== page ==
Friday, October 26, 2018

Movie Review: The Hate You Give (2018)

This is a masterfully told story by director George Tillman, Jr. who presents us with several perspectives on the issues and fallout surrounding police shootings of unarmed black men happening in urban cities across this nation. Based on the acronym and music of Tupac Shakur, THUGLife, The Hate U Give explores how complicated life can be for black families who live at the intersection of race, culture, economic disparities, policing in black and brown communities and the Black Lives Matter movement.

Starr Carter, played Amandla Stenberg, is a high school student that lives in two distinctly different worlds where code switching is her teleport between the two. Her family is a stable two parent and 2.5 children African American home. They continue to reside in the urban neighborhood where her parents were raised although they could afford better. Her mother Lisa (Regina Hall) and father Maverick (Russell Hornsby) are married and raising their children, Starr and her brothers Seven (Lamar Johnson) and Sekani (TJ Wright) in a loving home. 

The kids go to a private school across town in a mostly white upper class neighborhood. The mother is a nurse while the father is an entrepreneur and owns a grocery store in their neighborhood. And yet, as the parents work everyday to achieve a better life for their family and keep their kids out of trouble, their lives are affected and impacted by the shooting of one of Starr's close childhood friends, an unarmed young black teenager who was shot by a white police officer during a traffic stop.

The movie does an excellent job of raising complicated issues and arguments on both sides of the debate concerning police shootings of unarmed African Americans. Common, a trusted voice in the Black community known for his art and activism, was a superb choice for his law enforcement role in the movie. Regina Hall represented well the plight of black mothers who are the encouragers, advisors, peacemakers, and fire when necessary. Russell Hornsby embodied a black father who is both a protector and provider, but also the voice of "the movement".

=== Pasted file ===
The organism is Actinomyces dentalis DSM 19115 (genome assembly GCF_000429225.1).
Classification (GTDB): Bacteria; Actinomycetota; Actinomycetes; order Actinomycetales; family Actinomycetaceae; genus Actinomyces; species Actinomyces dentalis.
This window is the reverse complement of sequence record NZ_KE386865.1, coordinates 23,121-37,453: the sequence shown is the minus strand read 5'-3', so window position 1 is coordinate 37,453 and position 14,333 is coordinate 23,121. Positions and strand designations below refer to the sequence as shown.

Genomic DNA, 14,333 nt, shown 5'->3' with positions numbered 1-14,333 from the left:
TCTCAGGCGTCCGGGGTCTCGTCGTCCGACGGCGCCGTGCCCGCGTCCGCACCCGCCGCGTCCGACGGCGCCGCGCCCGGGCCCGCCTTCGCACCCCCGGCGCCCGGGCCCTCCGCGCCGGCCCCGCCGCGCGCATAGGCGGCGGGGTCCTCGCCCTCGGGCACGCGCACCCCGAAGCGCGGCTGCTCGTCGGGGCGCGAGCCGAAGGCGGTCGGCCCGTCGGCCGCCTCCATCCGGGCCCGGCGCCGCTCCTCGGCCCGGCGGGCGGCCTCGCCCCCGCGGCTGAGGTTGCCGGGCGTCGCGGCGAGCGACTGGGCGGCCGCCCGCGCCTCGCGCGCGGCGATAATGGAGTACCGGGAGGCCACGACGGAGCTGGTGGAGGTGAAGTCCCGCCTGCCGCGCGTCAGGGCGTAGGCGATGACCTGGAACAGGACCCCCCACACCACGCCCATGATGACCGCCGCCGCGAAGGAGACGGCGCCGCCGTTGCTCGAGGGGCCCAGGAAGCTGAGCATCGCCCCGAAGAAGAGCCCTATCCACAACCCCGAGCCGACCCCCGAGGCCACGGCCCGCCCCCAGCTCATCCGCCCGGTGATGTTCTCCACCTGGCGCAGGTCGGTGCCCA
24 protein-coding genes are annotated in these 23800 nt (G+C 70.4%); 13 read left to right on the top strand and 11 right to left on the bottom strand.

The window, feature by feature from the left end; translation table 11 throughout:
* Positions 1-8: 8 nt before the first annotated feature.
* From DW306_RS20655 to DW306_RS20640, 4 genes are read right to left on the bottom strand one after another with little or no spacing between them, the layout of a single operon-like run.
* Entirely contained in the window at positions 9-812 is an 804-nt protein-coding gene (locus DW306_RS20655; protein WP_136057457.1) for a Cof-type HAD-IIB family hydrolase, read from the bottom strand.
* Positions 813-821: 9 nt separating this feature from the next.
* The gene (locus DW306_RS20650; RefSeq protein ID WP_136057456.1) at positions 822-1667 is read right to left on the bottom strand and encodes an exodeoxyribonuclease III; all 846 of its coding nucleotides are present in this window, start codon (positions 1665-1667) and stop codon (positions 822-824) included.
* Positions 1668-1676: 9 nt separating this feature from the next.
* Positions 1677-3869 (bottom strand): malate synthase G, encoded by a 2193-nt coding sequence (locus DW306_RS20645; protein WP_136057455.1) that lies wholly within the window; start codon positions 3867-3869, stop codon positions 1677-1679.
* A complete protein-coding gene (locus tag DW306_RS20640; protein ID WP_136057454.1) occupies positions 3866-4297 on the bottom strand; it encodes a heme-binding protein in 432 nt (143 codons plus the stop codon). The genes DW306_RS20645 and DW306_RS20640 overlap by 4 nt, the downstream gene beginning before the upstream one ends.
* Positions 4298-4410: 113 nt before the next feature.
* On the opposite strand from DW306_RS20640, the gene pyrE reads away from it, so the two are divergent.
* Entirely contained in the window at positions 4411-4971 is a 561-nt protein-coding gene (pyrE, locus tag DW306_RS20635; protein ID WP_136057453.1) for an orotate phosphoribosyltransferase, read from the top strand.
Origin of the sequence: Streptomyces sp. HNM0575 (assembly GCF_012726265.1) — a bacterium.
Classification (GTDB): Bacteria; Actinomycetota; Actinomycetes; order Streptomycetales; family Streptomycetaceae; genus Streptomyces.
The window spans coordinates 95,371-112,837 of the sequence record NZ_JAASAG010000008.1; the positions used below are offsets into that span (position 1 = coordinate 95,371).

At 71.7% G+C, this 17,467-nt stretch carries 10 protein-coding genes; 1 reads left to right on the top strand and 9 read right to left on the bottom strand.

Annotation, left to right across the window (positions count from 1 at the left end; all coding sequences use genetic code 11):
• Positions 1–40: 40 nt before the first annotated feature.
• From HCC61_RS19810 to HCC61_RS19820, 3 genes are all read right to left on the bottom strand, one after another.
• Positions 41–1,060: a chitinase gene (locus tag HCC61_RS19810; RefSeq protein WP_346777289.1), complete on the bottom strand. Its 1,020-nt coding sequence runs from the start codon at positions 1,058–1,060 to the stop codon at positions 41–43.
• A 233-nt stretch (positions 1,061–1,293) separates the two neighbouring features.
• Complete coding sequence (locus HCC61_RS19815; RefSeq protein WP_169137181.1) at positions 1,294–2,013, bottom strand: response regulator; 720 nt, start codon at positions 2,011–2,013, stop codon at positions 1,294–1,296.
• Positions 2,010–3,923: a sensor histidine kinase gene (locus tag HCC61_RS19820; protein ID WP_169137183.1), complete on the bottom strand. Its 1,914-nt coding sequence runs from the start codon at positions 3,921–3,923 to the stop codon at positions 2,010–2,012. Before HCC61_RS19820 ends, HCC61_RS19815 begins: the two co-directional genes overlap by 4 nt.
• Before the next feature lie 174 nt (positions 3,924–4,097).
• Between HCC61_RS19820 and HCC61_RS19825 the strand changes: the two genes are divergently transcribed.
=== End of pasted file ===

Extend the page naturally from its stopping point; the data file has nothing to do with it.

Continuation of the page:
You'll also get a chance to hear from white "allies" who don't always understand why their voices are met with ambivalence by members of the Black Community. I will say this, Starr's boyfriend Chris (KJ Apa) "gets it" and responds appropriately when communicsting and reaching out to Starr during her crisis. 

The ensemble cast was incredible and Amandla did a tremendous job of humanizing the cool Starr and the "nerd" Starr without over the top antics. And it was also good to see Issa Rae on the big screen.

Bottomline, George Tillman has crafted another story that is both relevant, encompassing and entertaining. You should see this movie and discuss it with your friends, children and other family members. #THUG

No comments:

Post a Comment